A Family Story

In December 2019/January 2020, Feature Stories by Jane PorterLeave a Comment

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Upcoming barbecue spot, The Preserve, unites two prominent, local culinary families.

Sometime way back when, a country boy from Wilson was learning how to cook traditional style, whole hog barbecue from his grandfather, a farmer, while another country boy from the Greek village of Lykovrysi sold produce from his family’s farm, transported via horse and mule, from a market stall. 

Life took a series of circuitous turns for both Ed Mitchell, Pitmaster extraordinaire, and Lou Moshakos, the dining and hospitality titan behind the Carolina Ale House and many other brands. But, in their seventh decades, their paths converged: this spring, the Mitchell and Moshakos families will open The Preserve in the original Carolina Ale House location off of Wake Forest Road, serving Eastern North Carolina-style barbecue to hungry Raleigh families. 

“I like to say Lou was a godsend, a brother from another mother,” says Ed Mitchell from the second floor of another of Moshakos’ restaurants, Vidrio, on a sunny November afternoon. “We understood exactly what he wanted to do and it was mimicking exactly what I wanted to do. On top of that, the old guy’s still got it. He’s got plenty of energy, as do I.”

The “we” Mitchell refers to includes his son, Ryan Mitchell, who, together with Moshakos’ daughter, Amber Moshakos, president of the Moshakos family’s LM Restaurants, will run The Preserve.

Ed and Ryan Mitchell, Amber and Lou Moshakos; Photo by Felicia Perry Trujillo

“There was a common vision between the two families,” Amber says. “It makes working with one another very easy and natural and collaborative. It’s a lot of fun working with other passionate people who are committed to the craft.”

That common vision for the restaurant brings the Mitchells’ cooking to the forefront; all will be organized around a long bar, the “pig bar,” that intersects the space and will serve as a display table for the food coming out of the kitchen. As guests walk in, a chalkboard will tell them who the pitmaster is for the day, what’s on the menu and from where the meat came. Or they’ll enter from a side door to pick up food to go. Oak wood and charcoal pits in the kitchen will be visible to patrons through glass. Tables will be easy to push together for family-style dining. And outside, where the Creekside Drive property backs up onto the greenway system’s Crabtree Creek Trail, the pig pickin’ atmosphere continues; a patio, fire pit and lounge area will welcome cyclists, runners, outdoors lovers and folks with dogs. 

Ryan Mitchell says the space on Creekside Drive, which closed as a Carolina Ale House location five years ago, was perfect for what he and Ed—veterans of local barbecue spots including The Pit in Raleigh and Durham’s now-closed Que—were seeking for their newest venture.

“Barbecue is a very labor intensive, selfish concept,” Ryan explains. “You need your own space, you have to be in a freestanding building like that. For us, the ability to be able to put in the old, traditional smokers that we started with 25 years ago when we entered this business was the resounding ‘find a way to do this.’”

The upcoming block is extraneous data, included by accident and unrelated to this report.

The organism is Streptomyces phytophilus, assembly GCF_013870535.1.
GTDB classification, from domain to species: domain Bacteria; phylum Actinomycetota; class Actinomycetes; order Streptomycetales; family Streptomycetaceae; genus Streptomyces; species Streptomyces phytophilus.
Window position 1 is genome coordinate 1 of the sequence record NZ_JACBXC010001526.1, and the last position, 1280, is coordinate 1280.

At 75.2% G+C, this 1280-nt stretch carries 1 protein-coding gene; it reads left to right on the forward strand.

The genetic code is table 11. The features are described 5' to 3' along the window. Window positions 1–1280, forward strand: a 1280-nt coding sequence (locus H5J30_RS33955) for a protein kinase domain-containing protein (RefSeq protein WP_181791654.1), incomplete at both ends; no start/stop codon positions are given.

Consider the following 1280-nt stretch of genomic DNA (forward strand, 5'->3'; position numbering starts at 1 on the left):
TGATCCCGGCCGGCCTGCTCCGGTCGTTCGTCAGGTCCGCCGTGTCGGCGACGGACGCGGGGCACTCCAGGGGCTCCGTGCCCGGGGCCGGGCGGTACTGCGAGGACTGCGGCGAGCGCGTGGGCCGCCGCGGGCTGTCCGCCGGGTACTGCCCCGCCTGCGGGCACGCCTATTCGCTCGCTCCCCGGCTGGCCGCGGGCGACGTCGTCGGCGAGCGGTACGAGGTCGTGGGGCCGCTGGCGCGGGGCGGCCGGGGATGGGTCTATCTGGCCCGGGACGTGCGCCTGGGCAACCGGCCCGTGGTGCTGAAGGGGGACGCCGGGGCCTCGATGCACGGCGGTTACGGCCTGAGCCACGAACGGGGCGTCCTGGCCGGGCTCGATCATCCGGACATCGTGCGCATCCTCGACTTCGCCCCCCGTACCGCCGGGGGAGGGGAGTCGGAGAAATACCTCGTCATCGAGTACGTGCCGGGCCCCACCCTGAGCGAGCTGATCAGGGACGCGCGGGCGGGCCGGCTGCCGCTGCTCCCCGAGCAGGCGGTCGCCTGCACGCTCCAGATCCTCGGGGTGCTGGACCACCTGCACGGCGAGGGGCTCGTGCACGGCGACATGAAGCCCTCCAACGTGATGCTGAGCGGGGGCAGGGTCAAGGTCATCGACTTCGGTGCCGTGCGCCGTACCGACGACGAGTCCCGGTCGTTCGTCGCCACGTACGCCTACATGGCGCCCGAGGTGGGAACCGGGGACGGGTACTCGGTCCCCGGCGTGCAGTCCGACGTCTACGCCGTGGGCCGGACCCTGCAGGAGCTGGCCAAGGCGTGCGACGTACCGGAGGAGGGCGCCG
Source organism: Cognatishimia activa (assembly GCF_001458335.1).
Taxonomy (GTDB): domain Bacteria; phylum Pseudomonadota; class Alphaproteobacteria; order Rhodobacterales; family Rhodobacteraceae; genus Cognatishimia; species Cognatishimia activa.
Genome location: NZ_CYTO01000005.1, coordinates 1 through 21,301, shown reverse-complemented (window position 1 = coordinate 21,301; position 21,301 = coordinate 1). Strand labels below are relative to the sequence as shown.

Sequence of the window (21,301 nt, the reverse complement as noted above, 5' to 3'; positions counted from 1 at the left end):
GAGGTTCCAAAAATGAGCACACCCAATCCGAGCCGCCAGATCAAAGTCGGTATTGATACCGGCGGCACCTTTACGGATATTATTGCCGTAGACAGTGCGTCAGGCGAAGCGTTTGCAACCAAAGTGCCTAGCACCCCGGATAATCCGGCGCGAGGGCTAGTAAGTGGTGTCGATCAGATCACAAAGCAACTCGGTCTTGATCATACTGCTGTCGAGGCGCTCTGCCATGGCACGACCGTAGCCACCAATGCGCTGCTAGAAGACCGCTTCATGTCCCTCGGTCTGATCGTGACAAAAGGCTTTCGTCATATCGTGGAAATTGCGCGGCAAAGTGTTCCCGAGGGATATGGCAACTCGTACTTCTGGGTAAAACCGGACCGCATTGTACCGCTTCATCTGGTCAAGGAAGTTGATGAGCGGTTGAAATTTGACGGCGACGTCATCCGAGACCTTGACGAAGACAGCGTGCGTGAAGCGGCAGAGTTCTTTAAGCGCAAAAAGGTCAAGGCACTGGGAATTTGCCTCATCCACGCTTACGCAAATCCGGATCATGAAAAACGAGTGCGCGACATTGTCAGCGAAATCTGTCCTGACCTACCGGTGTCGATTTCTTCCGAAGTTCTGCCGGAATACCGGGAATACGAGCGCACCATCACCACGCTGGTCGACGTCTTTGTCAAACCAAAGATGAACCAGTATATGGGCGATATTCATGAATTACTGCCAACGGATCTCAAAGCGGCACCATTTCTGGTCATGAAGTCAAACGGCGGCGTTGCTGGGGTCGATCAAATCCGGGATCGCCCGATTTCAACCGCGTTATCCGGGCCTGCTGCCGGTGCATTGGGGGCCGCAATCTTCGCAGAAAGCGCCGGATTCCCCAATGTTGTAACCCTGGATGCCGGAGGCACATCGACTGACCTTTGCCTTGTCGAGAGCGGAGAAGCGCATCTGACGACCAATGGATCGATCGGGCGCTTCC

The Moshakos family didn’t need a lot of persuading. Amber says she fell in love with barbecue as a “fun, family food” while she was a college student at Cornell, and the Moshakos family had talked about opening a barbecue spot for a long time. They admired Ed, the Pitmaster’s legacy cooking and his commitment to using free-ranging pigs raised on natural foods for his barbecue.

Photo by Felicia Perry Trujillo

“That reputation precedes me,” Ed says, noting that partnerships are already in place with local farmers with natural, ethical hog-raising practices. “That is the only thing I definitely insist on. You can’t get a good taste if I can’t have what I feel is a good, natural product.” 

While traditional, chopped whole hog barbecue will be the star at The Preserve, Ryan says the menu will “mix a little bit of old school and new school.” The ribs Ed Mitchell cooked to win a throwdown challenge against Food Network chef Bobby Flay will appear on the menu, as will grilled vegetables, nontraditional cuts of beef and pork, beef and pork ribs, chicken, brisket and turkey—think of the giant turkey legs you can buy at the State Fair. 

“We’re going to have the fair in there all year long with some of the larger smoked meats you can get off the grill,” Ryan says. “We’re going to try to capture the growth of the area, as far as what northerners and southerners know as barbecue. But we want to drive home with what we think is best, which is North Carolina barbecue.”

When The Preserve opens, it will take its place in the new Midtown East development, located just between downtown and North Hills. It’s a swiftly revitalizing area of Raleigh where new energy is helping to shape what the city will become as it continues to grow. 

But the restaurant is as much about the past as it is about the future. 

“It’s about commitment, about the dual generations of family, continuing and preserving the legacy,” Amber says.

“There’s a lot of wordplay around the name,” Ryan adds. “‘Preserve’ is just so synonymous with what we will be doing. We’re preserving a lot of things, the art of whole hog barbecue, the art of family business, of hospitality, of legacy. Barbecue remains the one thing people in North Carolina are proud to introduce their guests to. It’s ‘Hey, we’re going to show you how we do it, we’re going to show you real barbecue.’ This will be the place that captures that, the go-to place for the history and the good food.”

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